Jim Furyk debuted an upside-down putter grip (the rubber grip, that is) at the Transitions Championship -- his first win since mid-2007. When asked why the upside-down grip helped, he said he didn't know, although he wondered if it had something to do with his crosshand grip.
It didn't. It can help anybody with any kind of grip; it just depends on what you're trying to accomplish with your putting technique. Today I'm going to tell you how it works, so you can determine whether it will help you. The illustrations I'll use are of a righthander's reverse-overlap grip, but the concept is so simple that you should immediately be able to apply it to any grip, whether you're right- or lefthanded.
In my book I published a list of seven principles all good putters from several eras seem to agree on, and I also posted them here. You'll notice that Principle #4 is "The putter handle should be held so that the shaft aligns with the forearms." That's the principle that Jim's upside-down grip affects.
Here's the standard grip:
When you flip the grip upside-down and take your normal grip, the extra rubber under the shaft causes it to angle upward. It's no longer aligned with your forearms:
To get the shaft back in line, you have to arch your wrists upward, which means your hands tilt down:
Here's one more picture; showing the arched wrist with an open hand may make the positioning a little clearer:
Now your most likely question is "What's so great about arching your wrists this way?" The answer is, it depends on what you're trying to do with your putting stroke.
Installing your putter grip upside-down can help if you're trying to minimize wrist movement during your stroke. There are two main ways your wrists can flex during your putting stroke -- up and down, or back and forth. What you may not realize is that the combination of the two can result in a flipping motion, where the toe of the club flips past the heel through the hitting area. The results of this are unpredictable from one stroke to the next, and has the same result as twisting your forearms during the stroke, which is the number one problem for most players.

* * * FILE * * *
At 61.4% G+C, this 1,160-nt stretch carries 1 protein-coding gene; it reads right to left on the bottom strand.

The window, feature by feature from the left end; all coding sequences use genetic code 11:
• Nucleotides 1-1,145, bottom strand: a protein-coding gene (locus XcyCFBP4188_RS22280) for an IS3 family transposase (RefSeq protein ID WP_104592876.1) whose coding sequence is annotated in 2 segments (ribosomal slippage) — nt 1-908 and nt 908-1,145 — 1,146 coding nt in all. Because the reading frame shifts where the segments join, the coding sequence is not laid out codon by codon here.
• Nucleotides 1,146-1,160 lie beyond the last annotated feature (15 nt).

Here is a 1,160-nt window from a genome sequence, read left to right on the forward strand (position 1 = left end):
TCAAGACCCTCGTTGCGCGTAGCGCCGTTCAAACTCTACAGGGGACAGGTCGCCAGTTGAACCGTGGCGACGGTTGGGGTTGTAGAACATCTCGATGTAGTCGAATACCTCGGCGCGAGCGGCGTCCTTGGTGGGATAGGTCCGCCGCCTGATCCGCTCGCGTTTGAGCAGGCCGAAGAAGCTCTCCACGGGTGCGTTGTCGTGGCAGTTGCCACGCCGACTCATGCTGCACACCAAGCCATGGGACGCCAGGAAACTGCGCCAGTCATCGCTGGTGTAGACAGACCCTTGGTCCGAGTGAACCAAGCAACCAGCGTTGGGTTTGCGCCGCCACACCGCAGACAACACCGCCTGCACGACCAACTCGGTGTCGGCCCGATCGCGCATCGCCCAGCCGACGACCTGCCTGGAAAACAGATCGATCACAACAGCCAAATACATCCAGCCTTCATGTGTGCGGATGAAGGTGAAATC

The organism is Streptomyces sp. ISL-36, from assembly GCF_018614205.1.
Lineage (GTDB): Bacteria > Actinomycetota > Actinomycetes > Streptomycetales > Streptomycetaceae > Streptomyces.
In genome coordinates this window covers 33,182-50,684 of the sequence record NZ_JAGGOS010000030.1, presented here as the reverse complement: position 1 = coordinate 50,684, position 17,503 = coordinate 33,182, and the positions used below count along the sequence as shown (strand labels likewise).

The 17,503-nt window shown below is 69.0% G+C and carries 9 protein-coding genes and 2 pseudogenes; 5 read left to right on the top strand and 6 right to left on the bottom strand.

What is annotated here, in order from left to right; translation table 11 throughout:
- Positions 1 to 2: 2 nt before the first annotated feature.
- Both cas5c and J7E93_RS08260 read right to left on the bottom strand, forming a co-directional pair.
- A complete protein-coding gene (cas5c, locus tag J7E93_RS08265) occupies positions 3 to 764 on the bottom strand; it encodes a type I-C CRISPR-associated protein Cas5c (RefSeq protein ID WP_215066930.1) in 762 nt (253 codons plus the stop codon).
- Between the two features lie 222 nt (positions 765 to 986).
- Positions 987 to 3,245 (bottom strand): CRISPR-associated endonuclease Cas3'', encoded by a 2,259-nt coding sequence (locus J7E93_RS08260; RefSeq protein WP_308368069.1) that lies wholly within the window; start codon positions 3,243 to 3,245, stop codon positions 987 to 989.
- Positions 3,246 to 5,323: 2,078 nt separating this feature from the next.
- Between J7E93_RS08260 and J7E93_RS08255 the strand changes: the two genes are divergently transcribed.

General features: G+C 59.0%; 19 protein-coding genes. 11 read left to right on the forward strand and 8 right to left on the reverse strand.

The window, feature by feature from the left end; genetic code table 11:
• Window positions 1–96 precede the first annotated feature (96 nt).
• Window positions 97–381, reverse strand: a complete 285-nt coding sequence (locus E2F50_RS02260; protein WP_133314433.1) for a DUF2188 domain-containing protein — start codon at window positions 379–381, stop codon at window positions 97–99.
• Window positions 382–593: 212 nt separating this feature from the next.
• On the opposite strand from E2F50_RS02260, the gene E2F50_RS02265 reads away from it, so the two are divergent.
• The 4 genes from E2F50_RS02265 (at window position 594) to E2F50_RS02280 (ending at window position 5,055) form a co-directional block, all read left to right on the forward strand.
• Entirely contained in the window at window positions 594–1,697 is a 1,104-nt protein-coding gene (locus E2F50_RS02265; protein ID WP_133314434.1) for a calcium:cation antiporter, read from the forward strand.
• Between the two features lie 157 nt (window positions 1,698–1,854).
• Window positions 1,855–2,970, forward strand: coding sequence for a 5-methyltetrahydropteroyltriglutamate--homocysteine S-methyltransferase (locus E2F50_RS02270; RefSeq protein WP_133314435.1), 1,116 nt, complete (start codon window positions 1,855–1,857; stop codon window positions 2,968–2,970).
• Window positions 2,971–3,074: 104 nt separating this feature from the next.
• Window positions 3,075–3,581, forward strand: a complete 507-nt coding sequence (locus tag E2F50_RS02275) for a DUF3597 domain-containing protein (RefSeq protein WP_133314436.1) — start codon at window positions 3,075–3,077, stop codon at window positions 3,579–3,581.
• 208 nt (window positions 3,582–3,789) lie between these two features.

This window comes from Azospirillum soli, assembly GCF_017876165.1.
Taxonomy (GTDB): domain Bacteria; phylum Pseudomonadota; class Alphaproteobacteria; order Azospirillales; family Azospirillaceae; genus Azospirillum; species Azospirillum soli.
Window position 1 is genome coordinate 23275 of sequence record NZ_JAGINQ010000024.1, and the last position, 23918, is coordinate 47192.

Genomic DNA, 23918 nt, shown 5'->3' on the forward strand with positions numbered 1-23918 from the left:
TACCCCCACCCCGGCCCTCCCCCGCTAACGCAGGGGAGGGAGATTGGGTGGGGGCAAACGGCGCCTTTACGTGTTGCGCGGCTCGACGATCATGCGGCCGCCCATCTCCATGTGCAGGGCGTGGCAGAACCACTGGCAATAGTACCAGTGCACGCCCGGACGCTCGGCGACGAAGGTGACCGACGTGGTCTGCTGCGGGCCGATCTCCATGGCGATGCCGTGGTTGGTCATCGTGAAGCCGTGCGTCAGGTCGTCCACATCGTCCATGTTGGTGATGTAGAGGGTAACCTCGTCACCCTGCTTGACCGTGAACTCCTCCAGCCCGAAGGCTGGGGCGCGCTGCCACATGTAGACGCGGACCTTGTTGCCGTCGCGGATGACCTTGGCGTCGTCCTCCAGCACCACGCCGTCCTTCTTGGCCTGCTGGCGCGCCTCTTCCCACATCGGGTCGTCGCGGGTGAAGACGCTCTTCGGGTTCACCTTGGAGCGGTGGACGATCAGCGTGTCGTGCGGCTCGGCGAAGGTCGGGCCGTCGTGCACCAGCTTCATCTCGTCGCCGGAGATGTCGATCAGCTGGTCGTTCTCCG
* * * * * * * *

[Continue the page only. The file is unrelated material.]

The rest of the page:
Arching your wrists not only eliminates some possible wrist movement, but also moves the weight of the putter shaft more under your forearms. With the weight under the pivot point, it makes your wrist position even more stable, further minimizing any possible rotation. It does this no matter what kind of grip technique you use.
Will this help you? That depends. I like to use a putting technique where my wrists flex more than is normally taught today, therefore it would likely interfere with my motion. If you follow some of the modern teachers like Dave Pelz or Stan Utley -- teachers who prefer that you swing more with your shoulders -- then an upside-down putter grip could help you putt more consistently.